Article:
If you think that there may be a chance that you will change your mind, after having a tubal ligation, it is best to discuss alternatives to tubal ligation, with your Gynecologist. Taking the time to look at alternatives, can reduce the chance that you may have to undergo a tubal ligation reversal, with its associated surgical risks.

   
Why might someone get pregnant after a tubal ligation?

Pregnancy after Tubal Ligation

Tubal ligation is considered a permanent form of birth control for women who choose not to have any children or future children. During the procedure, the fallopian tubes are either clipped, cut or cauterized. Sometimes a section of the tube is removed.

But for a small number of women, pregnancy does occur after tubal ligation, even without a tubal reversal. The most common causes of this include:

  1. If the tubes are clipped, the clips may not be clamped tightly enough, and sperm can swim through minute openings, to fertilize eggs within the fallopian tubes. Since the egg may be too large to pass beyond the clip, it begins to divide to become a fetus, within the fallopian tube. This is called an ectopic (pronounced "eck-top-ick") pregnancy. This can be life threatening.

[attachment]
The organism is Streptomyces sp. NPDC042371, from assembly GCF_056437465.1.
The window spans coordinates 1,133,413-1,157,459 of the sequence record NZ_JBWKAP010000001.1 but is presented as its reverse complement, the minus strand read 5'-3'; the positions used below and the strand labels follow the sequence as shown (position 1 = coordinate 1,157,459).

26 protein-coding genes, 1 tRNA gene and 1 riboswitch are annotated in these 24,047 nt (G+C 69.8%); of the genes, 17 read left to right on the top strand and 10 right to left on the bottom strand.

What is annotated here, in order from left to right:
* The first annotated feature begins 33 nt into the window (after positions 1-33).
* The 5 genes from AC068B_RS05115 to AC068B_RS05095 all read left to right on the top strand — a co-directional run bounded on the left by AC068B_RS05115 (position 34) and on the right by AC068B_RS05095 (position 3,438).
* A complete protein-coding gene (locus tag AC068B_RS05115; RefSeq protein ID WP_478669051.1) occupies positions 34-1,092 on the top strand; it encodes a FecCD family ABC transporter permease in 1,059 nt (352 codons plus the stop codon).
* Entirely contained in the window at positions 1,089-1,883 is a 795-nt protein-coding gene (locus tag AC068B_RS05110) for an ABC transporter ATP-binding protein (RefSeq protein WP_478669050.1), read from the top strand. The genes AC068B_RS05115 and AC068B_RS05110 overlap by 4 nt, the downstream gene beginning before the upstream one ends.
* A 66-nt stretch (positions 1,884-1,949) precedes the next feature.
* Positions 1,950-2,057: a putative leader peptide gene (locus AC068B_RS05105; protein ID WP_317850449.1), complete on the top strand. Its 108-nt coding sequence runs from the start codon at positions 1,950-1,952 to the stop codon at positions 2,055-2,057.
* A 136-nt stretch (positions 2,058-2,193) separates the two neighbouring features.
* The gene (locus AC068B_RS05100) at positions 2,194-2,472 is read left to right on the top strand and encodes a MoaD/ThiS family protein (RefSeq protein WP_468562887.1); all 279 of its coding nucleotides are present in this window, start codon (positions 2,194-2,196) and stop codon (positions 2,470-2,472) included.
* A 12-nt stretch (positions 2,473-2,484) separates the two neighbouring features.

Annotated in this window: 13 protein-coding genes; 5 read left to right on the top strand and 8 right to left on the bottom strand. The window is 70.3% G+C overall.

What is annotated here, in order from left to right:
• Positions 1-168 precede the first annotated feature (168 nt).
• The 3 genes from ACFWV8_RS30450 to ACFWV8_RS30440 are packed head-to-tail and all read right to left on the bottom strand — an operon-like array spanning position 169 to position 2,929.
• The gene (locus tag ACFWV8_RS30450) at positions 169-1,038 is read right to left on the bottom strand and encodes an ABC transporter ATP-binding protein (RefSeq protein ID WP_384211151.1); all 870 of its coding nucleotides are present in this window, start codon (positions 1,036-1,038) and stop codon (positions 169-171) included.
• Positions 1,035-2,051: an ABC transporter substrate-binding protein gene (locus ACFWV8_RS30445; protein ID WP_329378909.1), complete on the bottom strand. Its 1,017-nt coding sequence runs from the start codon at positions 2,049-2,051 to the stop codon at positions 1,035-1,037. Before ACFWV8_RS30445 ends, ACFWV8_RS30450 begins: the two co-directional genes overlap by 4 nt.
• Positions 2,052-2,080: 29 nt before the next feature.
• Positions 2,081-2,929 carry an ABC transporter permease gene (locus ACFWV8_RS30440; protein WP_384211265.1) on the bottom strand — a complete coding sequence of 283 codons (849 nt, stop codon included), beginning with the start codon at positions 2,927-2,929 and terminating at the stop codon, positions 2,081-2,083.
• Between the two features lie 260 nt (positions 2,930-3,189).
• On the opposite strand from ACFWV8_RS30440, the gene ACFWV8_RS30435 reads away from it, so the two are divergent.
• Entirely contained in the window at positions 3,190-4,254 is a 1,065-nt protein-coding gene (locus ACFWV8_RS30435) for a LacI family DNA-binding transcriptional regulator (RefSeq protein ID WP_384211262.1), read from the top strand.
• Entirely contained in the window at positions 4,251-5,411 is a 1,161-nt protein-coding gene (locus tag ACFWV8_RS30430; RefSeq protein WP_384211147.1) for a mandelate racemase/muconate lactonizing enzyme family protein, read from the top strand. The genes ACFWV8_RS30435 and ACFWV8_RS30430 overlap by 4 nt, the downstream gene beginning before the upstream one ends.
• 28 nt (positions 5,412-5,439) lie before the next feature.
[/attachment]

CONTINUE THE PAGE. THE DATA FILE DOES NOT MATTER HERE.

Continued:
2. If the tubes are cut, but segments are not taken out to create space between the tube ends, the tubes can spontaneous reconnect in what is called recanalization.
  3. The woman had intercourse the night prior to the procedure and sperm already had swam up the fallopian tube. Following the tubal ligation, if an egg was released and then fertilized, it will develop above the ligation, resulting in an ectopic pregnancy. This chance of this is very rare.
Of course, if a woman opts to have a tubal reversal, she can become pregnant, however this is not directly related to, or immediately following, the tubal procedure

   
How is a tubal ligation performed?

Tubal Ligation Procedure

Tubal ligation is the process by which the fallopian tubes are cut or clipped to prevent the passage of eggs, and therefore pregnancy.